Did any of y'all do the same? Or did you prepay and claimed, or plan to claim, that 2018 amount on your 2017 return?

Are you worried that the IRS will disallow part or all your property tax deduction?

And more interestingly, and scary0 are you worried about an audit for this itemized deduction claim?

You also might find these items of interest:



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Kay Bell

Good question, Gary. From what I can ascertain, the IRS has looked at these prepayments on a case-by-case basis in the past. Some OK'ed, some not. The issue here is the mass approach necessitated by the Tax Cuts and Jobs Act. I suspect the IRS would like to continue to deal with this individually and keep things on the down-low. We'll see if Congress, at least those representing New Jersey, will keep the pressure on and succeed in getting a blanket ruling that could apply to others across the country in the same situation. Kay

Gary Staples

Bundling payments for tax purpoese is nothing new. So what I would like to know, has the IRS allowed property tax prepayments in the past without applying the assessed test? If so, then has a legal precedence been set?


Usually our home RE tax bills are to be paid by Nov 1, but because of assessment issues tax bills were issued “late”, thus not due until 1/31/18. I paid that bill late Dec 2017. We have a second home and that tax bill was due by Dec 23, and I paid that early Dec 2017. I also own a rental duplex. That was billed and due 1/2 by Jan 31, 2018, and the other half was due July 1, 2018. Because the bill was issued by Dec 1, 2017 it was permissible to make those payments in 2017 - of course this is rental property so RE tax is a biz expense and all deductible in the year paid.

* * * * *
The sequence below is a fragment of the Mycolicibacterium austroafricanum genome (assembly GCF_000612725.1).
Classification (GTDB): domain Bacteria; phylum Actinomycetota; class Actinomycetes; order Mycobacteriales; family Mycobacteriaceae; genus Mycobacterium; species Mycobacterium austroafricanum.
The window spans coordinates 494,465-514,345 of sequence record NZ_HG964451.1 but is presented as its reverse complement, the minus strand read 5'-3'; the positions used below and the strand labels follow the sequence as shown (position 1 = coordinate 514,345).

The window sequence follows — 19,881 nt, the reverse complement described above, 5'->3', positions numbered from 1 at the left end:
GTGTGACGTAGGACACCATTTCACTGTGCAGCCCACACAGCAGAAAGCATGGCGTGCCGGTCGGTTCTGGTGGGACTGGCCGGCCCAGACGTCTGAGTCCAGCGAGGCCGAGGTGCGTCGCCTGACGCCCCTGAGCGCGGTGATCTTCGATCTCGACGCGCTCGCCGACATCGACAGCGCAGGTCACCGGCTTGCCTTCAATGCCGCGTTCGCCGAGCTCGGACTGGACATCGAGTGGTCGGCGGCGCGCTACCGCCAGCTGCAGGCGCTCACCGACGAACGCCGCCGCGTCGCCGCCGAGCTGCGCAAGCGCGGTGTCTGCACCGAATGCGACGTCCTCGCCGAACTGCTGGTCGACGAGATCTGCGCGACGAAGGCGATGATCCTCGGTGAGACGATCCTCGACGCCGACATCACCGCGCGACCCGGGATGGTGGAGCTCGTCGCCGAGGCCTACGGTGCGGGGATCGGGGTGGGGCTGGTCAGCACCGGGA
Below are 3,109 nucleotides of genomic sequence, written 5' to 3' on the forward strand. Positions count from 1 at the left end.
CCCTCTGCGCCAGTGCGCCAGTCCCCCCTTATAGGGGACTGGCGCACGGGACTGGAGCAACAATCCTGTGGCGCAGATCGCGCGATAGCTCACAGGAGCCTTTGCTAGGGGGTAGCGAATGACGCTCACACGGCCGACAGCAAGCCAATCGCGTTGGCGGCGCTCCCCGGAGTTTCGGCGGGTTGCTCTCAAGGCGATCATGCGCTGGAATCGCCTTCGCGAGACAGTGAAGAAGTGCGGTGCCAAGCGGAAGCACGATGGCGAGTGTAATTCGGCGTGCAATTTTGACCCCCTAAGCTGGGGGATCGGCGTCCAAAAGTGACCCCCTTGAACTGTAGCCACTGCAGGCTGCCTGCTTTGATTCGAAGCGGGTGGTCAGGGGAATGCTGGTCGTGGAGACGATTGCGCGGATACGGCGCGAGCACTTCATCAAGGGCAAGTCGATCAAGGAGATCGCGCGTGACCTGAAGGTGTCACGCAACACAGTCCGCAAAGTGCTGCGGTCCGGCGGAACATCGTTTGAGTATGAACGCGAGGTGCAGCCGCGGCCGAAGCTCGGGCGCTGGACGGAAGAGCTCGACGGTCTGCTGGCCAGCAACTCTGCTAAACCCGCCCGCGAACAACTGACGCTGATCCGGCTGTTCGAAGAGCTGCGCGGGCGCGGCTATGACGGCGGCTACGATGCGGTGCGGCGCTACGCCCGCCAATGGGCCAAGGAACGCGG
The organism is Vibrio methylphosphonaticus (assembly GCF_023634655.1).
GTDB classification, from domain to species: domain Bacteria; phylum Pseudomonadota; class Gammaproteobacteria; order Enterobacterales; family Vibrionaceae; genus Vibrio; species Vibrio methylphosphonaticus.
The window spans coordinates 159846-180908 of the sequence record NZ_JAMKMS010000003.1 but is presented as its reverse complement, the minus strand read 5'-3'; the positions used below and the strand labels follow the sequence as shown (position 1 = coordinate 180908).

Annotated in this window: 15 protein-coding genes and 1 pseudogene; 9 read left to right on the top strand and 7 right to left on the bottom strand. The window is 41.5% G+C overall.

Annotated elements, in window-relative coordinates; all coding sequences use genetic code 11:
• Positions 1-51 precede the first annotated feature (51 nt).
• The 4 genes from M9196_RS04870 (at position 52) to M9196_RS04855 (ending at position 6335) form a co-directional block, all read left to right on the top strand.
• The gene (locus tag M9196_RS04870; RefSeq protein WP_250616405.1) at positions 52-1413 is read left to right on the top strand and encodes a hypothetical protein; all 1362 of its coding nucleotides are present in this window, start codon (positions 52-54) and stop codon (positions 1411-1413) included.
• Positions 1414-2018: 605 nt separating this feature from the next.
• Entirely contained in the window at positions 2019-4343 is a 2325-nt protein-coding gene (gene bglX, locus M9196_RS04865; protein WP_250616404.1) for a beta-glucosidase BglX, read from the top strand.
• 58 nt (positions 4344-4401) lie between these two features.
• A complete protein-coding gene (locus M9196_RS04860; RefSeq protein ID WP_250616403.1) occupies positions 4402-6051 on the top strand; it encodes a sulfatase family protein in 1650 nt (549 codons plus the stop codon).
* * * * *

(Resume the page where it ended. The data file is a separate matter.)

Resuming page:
I say that only RE taxes that are “Billed” and paid in 2017 should be deductible in 2017. As for state income taxes I say that any amount of “estimated” taxes paid in 2017 should be deductible. If it is not Biled how can it be prepaid to get a larger 2017 deduction?

William of Goofinity

My tax is paid via escrow with the mortgage. But even if I pre-paid it myself, it would not make any
difference, as our itemized deductions are below the standard deduction. So this is more of a "well-off
people problem"

My clients are more worried about being able to pay ANYTHING AT ALL by the due date!
I'd like to have the problems of these, uhm, "slightly overweight cats", and I should be so lucky!

On the other hand, the House Ways and Means Committee and congress at large is not known
for making laws that can be clearly and easily decoded, as to meaning and application. For them to
ask that "They (the taxpayers) deserve clear, consistent and timely direction from the IRS" rings a bit
hollow, because "plain English, clear language, reason, prudence, intelligence, fairness and clarity in all things" is not a requirement for people who run for office. I wish the IRS would simply throw back
"unclear laws" at the lawmakers and tell them: "This is senseless! Try again! You can do better than that!" (I know that's not how things work.)

On the third hand, if I were the IRS commissioner, I would recognize that all those taxpayers that are
doing business and taxes on the "cash basis" ought to deserve the deduction on that basis. There
are more important things to worry about, like ID theft, timely customer service and IRS phone answering people that don't hang up on taxpayers, because the "question is too hard". Nowadays, this
type of treatment is bestowed on CPA's, EA's, lawyers with proper POA, and un-enrolled tax preparers with clients in tow alike. That's a problem.

Yet both IRS and congress, in their wisdom, have tried to deny the "cash basis" to "tax cash basis"
taxpayers for so long, and in so many ways, that the whole concept is sort of meaningless, except if
you are the US Government. Because for them, the "cash basis" is just fine.